impregnable

1
[ im-preg-nuh-buhl ]
/ ɪmˈprɛg nə bəl /

adjective

strong enough to resist or withstand attack; not to be taken by force, unconquerable: an impregnable fort.
not to be overcome or overthrown: an impregnable argument.

Nearby words

  1. imprecate,
  2. imprecation,
  3. imprecise,
  4. imprecision,
  5. impredicative,
  6. impregnate,
  7. impregnation,
  8. impresa,
  9. impresario,
  10. imprescriptible

Origin of impregnable

1
1400–50; late Middle English impregnable, imprenable < Middle French, equivalent to im- im-2 + prenable pregnable

Related formsim·preg·na·bil·i·ty, im·preg·na·ble·ness, nounim·preg·na·bly, adverb

impregnable

2
[ im-preg-nuh-buh l ]
/ ɪmˈprɛg nə bəl /

adjective

susceptible to impregnation, as an egg.

Origin of impregnable

2

Dictionary.com Unabridged Based on the Random House Unabridged Dictionary, © Random House, Inc. 2019

Examples from the Web for impregnable


British Dictionary definitions for impregnable

impregnable

1
/ (ɪmˈprɛɡnəbəl) /

adjective

unable to be broken into or taken by forcean impregnable castle
unable to be shaken or overcomeimpregnable self-confidence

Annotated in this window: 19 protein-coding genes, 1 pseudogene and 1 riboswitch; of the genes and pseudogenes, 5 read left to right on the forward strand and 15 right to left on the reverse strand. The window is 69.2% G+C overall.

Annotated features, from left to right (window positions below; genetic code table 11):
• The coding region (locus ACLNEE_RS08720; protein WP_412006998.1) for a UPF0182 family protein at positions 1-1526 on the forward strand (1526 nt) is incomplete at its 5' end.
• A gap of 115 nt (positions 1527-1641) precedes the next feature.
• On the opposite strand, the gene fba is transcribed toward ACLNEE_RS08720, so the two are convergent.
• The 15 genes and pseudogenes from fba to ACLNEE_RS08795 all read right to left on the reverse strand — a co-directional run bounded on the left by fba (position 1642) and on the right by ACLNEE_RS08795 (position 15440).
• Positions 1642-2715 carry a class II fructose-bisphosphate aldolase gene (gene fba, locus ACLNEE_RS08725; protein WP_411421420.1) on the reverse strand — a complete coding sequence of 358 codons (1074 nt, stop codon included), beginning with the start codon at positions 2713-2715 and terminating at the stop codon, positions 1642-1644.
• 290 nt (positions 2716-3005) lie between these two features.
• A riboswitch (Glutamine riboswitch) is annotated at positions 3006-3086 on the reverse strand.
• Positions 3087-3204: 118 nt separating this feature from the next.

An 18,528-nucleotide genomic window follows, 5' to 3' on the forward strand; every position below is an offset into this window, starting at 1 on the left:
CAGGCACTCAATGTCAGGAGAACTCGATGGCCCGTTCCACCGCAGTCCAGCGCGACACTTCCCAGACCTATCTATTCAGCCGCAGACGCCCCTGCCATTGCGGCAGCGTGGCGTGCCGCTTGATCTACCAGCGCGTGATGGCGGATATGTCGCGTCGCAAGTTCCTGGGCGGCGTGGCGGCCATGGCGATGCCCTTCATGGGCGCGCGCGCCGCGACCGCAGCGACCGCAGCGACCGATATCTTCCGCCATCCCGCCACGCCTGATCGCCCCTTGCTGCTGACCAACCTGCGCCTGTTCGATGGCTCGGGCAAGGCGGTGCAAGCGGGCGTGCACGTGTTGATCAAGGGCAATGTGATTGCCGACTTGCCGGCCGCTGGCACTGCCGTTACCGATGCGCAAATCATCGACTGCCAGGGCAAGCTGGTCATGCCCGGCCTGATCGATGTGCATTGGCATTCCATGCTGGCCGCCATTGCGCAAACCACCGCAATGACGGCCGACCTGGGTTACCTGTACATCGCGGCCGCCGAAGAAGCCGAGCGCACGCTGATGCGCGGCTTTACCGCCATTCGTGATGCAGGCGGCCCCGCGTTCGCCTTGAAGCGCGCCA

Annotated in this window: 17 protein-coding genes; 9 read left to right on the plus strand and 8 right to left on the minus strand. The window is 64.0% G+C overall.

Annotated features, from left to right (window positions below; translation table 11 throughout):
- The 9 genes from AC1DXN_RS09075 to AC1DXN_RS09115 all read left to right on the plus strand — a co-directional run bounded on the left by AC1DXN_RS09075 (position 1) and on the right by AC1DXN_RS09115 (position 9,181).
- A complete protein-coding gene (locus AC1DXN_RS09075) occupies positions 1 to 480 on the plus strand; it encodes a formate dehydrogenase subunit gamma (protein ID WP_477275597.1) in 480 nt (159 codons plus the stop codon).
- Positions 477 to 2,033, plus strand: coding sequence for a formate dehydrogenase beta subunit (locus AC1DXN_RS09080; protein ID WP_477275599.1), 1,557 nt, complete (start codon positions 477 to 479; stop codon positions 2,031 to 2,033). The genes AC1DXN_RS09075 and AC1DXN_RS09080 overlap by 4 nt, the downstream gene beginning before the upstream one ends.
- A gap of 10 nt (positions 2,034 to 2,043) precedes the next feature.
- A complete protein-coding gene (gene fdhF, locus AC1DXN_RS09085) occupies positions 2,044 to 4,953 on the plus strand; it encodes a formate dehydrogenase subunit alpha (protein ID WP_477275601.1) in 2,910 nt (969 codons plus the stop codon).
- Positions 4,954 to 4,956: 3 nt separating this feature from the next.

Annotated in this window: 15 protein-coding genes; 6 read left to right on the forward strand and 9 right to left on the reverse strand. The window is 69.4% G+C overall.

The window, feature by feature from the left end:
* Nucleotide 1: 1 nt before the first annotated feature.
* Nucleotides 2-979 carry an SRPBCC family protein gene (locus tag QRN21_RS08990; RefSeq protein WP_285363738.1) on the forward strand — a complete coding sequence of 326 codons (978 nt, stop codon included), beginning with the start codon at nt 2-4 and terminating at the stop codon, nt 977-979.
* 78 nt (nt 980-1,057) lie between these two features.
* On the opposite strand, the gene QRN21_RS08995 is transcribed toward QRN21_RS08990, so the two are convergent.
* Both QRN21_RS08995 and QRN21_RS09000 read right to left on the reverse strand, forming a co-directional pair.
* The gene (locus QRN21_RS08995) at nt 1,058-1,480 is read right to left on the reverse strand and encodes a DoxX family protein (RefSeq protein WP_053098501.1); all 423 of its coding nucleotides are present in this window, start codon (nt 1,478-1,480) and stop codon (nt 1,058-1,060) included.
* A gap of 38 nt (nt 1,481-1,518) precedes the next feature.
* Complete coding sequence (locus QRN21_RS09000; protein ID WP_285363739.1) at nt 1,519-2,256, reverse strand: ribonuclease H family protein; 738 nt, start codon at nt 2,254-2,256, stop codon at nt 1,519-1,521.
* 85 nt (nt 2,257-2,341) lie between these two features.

incapable of being refutedan impregnable argument
Derived Formsimpregnability or impregnableness, nounimpregnably, adverb

Word Origin for impregnable

C15 imprenable, from Old French, from im- (not) + prenable able to be taken, from prendre to take

adjective

able to be impregnated; fertile
Collins English Dictionary - Complete & Unabridged 2012 Digital Edition © William Collins Sons & Co. Ltd. 1979, 1986 © HarperCollins Publishers 1998, 2000, 2003, 2005, 2006, 2007, 2009, 2012

Word Origin and History for impregnable

impregnable

adj.

early 15c., imprenable "impossible to capture," from Middle French imprenable "invulnerable," from assimilated form of in- "not, opposite of" (see in- (1)) + Old French prenable "assailable, vulnerable" (see pregnable). With intrusive -g- 16c., on model of deign, reign, etc. Related: Impregnability.

Online Etymology Dictionary, © 2010 Douglas Harper